Richard Ham­mond talks with

The Weekend Australian - Review - - Feature -

Ear­lier this year, Richard Ham­mond and his for­mer Top Gear co-hosts James May and Jeremy Clark­son filmed an episode of their car show — the world’s most watched fac­tual pro­gram — in the North­ern Ter­ri­tory. In their typ­i­cally en­ter­tain­ing but bone­headed way, the trio used sin­gu­larly in­ap­pro­pri­ate cars (a BMW, a Bent­ley and a Nissan GTR) to round up 4000 cows and bulls on a vast pas­toral sta­tion. They ended up get­ting lost, and herded by the an­i­mals; the Nissan driven by May (aka Cap­tain Slow) was head­but­ted by a huge, clearly unim­pressed bull.

Ham­mond, May and Clark­son also fished by a “pond’’ that turned out to be croc-in­fested, and used a vast, open-cut mine with lethal drops as a race­track, whip­ping up pa­prika-coloured dust storms. “We loved the North­ern Ter­ri­tory; we had a bril­liant time,’’ Ham­mond tells Re­view. “We did dis­cover that ev­ery­thing is a very long way from ev­ery­thing else out there. Go­ing 250 miles to get a loo roll and a news­pa­per is go­ing to get a bit wear­ing.’’

As it turned out, the tri­umvi­rate’s Top End ad­ven­ture, broad­cast lo­cally on BBC Knowl­edge, was one of the last Top Gear episodes with the three knock­about pre­sen­ters in the driv­ing seat. Shortly af­ter­wards, Clark­son — the pro­gram’s abra­sive, res­i­dent wit — al­legedly lost his rag over a steak din­ner, as­saulted a pro­ducer and was sacked. The BBC sus­pended the re­main­ing episodes of the 2015 Top Gear sea­son, while Ham­mond lamented: “Gut­ted at such a sad end to an era. We’re all three of us id­iots in our dif­fer­ent ways but it’s been an in­cred­i­ble ride to­gether.”

How­ever, Ham­mond and May have since filmed stu­dio links for an ex­tended fi­nal episode of se­ries 22, which will air si­mul­ta­ne­ously in Aus­tralia and Bri­tain on Mon­day. A trailer for this episode — the last to fea­ture the in­sis­tently sham­bolic trio un­der the Top Gear brand — shows them writ­ing off at least one car­a­van and, in­con­gru­ously, wear­ing din­ner suits (Clark­son ac­ces­sorises his with big plas­tic gog­gles). Ru­mours per­sist that the ex- Top Gear hosts are in talks with Net­flix about a lu­cra­tive new car show, while the BBC will con­tinue to broad­cast Top Gear, but with a new line-up of pre­sen­ters led by ra­dio and TV host Chris Evans.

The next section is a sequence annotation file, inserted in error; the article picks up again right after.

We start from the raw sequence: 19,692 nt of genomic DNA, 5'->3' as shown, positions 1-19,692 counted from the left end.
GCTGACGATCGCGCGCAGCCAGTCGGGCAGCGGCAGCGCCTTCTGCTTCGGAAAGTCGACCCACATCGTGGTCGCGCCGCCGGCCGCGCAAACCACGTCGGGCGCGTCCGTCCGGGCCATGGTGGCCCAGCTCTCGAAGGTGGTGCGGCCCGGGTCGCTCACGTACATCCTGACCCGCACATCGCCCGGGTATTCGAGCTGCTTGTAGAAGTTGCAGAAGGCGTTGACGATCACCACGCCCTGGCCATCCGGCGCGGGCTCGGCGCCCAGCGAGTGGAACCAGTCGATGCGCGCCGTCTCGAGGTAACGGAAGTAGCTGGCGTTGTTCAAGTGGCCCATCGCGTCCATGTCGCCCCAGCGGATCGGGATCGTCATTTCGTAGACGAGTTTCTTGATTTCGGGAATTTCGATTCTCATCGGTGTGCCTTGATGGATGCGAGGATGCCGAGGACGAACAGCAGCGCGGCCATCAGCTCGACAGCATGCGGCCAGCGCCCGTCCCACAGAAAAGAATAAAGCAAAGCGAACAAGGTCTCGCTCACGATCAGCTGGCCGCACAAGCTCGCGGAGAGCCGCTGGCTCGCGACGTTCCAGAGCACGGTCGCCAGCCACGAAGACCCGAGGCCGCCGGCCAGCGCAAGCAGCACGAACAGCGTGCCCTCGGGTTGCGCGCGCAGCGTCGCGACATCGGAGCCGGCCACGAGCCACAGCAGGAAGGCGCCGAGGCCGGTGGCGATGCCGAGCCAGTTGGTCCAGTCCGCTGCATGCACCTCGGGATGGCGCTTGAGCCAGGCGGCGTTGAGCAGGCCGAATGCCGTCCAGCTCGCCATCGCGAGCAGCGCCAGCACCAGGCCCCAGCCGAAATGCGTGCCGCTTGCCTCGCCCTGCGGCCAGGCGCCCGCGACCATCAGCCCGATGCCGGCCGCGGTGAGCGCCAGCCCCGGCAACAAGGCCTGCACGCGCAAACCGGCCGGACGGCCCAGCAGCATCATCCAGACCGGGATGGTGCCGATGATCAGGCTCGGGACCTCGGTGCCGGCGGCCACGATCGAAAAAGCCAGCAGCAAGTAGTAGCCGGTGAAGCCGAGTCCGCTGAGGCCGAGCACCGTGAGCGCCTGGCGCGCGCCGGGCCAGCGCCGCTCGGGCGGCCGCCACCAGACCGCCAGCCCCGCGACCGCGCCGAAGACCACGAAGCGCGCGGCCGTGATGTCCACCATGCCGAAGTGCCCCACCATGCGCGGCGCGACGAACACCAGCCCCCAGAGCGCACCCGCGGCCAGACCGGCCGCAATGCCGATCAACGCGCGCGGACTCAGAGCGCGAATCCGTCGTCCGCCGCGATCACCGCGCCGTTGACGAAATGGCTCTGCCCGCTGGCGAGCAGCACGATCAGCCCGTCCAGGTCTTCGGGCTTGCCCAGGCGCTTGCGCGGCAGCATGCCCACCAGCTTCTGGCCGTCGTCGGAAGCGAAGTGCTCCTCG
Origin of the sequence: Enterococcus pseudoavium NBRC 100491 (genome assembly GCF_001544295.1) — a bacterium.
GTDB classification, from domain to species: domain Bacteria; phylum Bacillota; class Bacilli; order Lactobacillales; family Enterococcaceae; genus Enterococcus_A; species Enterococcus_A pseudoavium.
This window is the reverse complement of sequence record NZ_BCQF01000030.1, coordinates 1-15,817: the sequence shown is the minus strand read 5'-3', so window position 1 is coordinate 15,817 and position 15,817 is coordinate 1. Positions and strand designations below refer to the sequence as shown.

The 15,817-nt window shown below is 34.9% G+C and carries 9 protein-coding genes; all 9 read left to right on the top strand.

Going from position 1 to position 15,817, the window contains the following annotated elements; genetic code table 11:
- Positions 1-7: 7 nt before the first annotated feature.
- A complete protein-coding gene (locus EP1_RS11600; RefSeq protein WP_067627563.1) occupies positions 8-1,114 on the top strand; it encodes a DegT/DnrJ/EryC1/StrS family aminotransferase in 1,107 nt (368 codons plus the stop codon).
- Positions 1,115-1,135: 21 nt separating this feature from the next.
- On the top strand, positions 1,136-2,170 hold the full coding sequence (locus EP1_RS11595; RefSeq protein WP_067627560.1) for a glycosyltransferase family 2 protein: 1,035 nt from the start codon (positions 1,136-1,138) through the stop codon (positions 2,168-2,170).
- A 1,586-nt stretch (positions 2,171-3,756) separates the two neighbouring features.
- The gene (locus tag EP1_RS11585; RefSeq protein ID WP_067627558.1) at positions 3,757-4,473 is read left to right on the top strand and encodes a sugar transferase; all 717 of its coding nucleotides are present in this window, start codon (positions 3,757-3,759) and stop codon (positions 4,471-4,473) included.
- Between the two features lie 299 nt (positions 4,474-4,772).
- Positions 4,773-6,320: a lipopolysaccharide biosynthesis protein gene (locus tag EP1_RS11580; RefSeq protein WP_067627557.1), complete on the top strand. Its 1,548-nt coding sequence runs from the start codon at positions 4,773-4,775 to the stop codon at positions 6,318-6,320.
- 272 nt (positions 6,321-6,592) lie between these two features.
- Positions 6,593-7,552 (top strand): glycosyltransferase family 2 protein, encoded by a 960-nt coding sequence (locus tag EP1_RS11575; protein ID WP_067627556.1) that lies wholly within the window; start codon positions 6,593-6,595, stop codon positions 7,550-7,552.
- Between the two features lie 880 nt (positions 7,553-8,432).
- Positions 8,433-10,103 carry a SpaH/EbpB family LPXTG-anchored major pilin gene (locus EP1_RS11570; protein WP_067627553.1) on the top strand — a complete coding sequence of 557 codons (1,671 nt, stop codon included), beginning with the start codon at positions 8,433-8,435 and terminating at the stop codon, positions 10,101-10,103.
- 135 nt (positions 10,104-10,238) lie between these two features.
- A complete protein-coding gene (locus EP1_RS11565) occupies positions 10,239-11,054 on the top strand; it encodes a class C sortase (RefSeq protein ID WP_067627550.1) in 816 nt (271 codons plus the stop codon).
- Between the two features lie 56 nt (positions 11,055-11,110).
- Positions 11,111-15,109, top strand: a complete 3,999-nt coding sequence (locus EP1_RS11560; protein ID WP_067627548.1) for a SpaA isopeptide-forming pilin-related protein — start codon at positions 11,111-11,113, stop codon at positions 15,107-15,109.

Be­fore Clark­son’s melt­down, Top Gear was broad­cast in more than 200 ter­ri­to­ries and was the BBC’s big­gest money spin­ner, at­tract­ing up to 350 mil­lion view­ers world­wide. Yet to hear Ham­mond tell it, the pro­gram’s phe­nom­e­nal suc­cess was ran­dom: a for­tu­itous align­ment of the plan­ets. In a phone in­ter­view ahead of the trio’s visit to Aus­tralia for a live arena event, the baby-faced co-host (nick­named “The Ham­ster’’) tells Re­view: “Hon­estly, I don’t know the an­swer as to why the show grew … we just set out to make the best car show we could; that’s all we’ve ever done. We don’t know why it worked, but it did, so we kept doin’ it.’’

He gig­gles, in the same boy­ish way he did on the show. “There was an hon­esty to it,’’ he con­tin­ues. “We wouldn’t want to take any credit for it, be­cause we didn’t do it on pur­pose.’’

Next month in Perth and Syd­ney, the trio will ap­pear in a live show that was orig­i­nally billed as a Top Gear event but has since been stripped of the name, the peren­ni­ally hel­meted stunt driver the Stig and all other Top Gear brand­ing. Re­vamped in the wake of Clark­son’s sack­ing, the show is part of an in­ter­na­tional tour and has been re­named Clark­son, Ham­mond and May Live (one wag wrote that this made the world’s most fa­mous TV revheads sound like “a skif­fle act made up of so­lic­i­tors’’.)

The arena event will fea­ture stunts, su­per­cars and “above-av­er­age lev­els of cock­ing about’’, ac­cord­ing to the PR spiel. Ex­pect cheeky ref­er­ences to Clark­son’s demise: as the Belfast leg of the trio’s tour got un­der way, the crowd was asked to welcome “two men who have not been sacked’’ (Ham­mond and May).